During lunch, we had the opportunity to talk to many different people and to get to know the team members better. The food at the conference didn't suit my taste, but we picked up some typical Dutch snacks at the supermarket next door: Stroopwafles! (A stroopwafel (Dutch pronunciation: [ˈstroːpˌʋaːfəl] is a wafer cookie made from two thin layers of baked dough joined by a caramel filling) After eating way too many Stroopwafles, I had to take care of a lot of administrative things and get some work done! Four new team members were starting on Monday after the conference… our team is really growing!
Philipp Schmid and Felix Morgan were doing some interviews and video shoots in the meantime. They put a lot of patience and passion into it. It looked super professional.
The conference day concluded with Trivia night. I wasn’t able to participate, but I heard a lot of fun things about it: In the tradition of pub quizzes, there were 6 rounds of 10 questions covering all things Drupal, and a few more questions about general web topics.
Some other Amazees decided to do another “foodie-night”. As I love to explore different restaurants in different cities, I looked into some options and found a great Asian place. Great food, great people - no words needed. Since our team has a lot of energy, many people didn't want to go home even after dinner. Therefore, we went to a cool cocktail bar, where we let the evening end.
Thursday = Contribution Day
Contribution events were previously referred to as code sprints or sprints. In 2018, the Drupal Europe Organization team changed the terminology to "contribution" to be inclusive of all types of contributions and energy levels. The Drupal Project adopted the change in 2019.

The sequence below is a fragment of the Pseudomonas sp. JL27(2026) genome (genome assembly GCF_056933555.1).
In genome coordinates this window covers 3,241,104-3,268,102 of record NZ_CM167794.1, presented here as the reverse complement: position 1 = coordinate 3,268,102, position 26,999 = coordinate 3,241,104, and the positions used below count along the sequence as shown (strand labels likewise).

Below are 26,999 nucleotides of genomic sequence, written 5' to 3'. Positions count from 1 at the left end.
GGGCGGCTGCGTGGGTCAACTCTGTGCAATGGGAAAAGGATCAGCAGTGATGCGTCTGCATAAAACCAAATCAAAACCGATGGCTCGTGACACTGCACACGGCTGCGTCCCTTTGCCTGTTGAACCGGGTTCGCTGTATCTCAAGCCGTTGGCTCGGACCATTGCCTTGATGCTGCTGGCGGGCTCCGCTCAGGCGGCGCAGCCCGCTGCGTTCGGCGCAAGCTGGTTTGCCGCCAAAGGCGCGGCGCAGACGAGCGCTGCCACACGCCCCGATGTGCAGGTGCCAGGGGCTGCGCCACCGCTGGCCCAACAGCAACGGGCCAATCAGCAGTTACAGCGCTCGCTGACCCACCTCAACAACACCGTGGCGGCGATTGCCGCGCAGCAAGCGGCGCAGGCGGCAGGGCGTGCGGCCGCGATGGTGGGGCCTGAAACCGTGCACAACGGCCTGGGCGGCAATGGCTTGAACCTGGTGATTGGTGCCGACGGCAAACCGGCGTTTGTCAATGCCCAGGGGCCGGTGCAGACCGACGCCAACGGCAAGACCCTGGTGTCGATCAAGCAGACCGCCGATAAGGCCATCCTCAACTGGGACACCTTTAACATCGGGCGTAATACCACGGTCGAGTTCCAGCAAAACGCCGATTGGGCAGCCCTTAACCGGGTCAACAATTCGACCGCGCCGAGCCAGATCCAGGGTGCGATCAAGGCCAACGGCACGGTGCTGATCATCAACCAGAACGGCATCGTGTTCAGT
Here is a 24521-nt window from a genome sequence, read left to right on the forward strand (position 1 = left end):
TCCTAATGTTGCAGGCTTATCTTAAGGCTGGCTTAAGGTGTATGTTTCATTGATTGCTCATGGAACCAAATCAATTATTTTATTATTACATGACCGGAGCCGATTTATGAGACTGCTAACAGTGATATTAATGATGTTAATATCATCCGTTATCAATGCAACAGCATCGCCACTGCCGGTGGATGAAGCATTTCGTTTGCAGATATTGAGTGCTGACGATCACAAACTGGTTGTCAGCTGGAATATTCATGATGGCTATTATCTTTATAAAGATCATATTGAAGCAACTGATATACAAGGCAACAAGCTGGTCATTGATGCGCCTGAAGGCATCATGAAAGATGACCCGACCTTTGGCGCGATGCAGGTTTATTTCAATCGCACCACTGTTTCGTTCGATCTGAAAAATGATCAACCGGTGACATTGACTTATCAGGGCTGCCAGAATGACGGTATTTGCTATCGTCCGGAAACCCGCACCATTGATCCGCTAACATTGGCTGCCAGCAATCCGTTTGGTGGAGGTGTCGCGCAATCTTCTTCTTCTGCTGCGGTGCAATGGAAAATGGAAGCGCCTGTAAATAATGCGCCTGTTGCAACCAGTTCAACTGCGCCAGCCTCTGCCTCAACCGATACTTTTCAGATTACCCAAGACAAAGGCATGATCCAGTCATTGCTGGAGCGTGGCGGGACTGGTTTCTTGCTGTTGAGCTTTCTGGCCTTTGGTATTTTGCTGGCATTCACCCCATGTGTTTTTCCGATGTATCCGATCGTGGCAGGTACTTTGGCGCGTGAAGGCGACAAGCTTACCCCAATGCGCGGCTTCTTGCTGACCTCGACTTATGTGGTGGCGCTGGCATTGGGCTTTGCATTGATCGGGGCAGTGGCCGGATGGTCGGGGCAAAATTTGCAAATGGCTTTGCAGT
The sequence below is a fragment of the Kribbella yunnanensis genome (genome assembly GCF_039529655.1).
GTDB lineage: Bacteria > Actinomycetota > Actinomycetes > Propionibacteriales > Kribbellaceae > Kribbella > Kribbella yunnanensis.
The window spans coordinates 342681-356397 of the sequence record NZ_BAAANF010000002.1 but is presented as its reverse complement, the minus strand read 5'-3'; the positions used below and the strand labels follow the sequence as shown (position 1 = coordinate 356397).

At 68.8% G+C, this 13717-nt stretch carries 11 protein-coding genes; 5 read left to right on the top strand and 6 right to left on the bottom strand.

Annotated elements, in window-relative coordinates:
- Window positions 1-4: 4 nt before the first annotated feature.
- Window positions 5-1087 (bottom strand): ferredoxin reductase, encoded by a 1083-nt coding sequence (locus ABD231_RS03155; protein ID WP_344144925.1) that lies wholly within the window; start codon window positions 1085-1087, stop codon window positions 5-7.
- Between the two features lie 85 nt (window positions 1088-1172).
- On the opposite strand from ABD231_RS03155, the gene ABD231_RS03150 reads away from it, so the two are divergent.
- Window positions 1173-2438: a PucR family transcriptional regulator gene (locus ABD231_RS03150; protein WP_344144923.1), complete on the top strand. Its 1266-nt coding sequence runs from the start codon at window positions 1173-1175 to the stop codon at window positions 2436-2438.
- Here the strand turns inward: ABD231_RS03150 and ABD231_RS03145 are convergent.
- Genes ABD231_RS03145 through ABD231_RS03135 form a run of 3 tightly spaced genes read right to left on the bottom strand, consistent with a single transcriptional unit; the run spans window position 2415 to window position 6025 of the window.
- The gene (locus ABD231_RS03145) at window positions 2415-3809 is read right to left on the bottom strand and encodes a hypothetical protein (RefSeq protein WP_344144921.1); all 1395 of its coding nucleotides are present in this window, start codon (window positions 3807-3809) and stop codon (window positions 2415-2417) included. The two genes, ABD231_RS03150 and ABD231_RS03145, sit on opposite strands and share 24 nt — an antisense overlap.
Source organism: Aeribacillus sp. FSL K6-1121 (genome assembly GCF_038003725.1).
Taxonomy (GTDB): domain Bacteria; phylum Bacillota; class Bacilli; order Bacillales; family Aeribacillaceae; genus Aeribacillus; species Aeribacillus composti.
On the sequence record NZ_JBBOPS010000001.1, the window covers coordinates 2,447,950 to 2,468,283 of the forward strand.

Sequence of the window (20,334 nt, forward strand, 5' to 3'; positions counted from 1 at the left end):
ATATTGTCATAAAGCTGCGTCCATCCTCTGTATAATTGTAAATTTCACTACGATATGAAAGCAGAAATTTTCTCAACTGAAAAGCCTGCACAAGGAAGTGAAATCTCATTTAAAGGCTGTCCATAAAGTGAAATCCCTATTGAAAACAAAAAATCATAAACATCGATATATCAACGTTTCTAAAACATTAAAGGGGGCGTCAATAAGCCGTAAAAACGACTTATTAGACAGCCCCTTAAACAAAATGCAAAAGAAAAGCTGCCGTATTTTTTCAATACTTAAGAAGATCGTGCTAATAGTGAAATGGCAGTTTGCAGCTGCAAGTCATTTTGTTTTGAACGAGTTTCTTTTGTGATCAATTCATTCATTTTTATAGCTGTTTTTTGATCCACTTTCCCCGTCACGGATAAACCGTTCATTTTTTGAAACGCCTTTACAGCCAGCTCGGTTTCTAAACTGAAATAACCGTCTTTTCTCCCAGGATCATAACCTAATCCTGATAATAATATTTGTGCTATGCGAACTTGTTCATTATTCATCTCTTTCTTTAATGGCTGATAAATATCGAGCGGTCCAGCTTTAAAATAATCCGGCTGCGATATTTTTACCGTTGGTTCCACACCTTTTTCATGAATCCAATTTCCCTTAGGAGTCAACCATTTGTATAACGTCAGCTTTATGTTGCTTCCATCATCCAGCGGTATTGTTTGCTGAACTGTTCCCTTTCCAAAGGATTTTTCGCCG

A contribution event is a get-together for collaborative work on a project. Contributions to a project can include organizing events, designing a user interface, translating text, writing documentation, reviewing other contributions, finding or verifying bugs and submitting reports, or writing code among many, many tasks.
In the afternoon, some of the team decided to do a short walking tour and to explore some places around the RAI. We discovered many beautiful bridges, canals and great houses. Amsterdam is a beautiful city!
And guess what… in the evening it was time for dinner again! We really have some food lovers in our team. Since we wanted to try something else, we went to a Lebanese place. Almost the entire team was there again, so it felt like another team event! At Amazee, we really love to spend time with each other and chat about work or personal interests. It's like being part of a big, big family.
Some team members already left on Thursday evening or Friday morning. It was very hard for me to say goodbye, especially because I didn't know when I would see them in "real life" again. I hate farewells in general, but this one was very tough.
Nevertheless, some of them, including myself, belonged to the team #drupalconleftovers2019 and spent the weekend in Amsterdam. We spent even more time together. We laughed, sang, danced, explored the city, went shopping, did a canal tour, watched the rugby game (congrats to the South African team!!) and enjoyed our time with Amazeeng people.
My heart is filled with Amazeeness and I already miss our time together. Can’t wait for my next DrupalCon! See y’all there.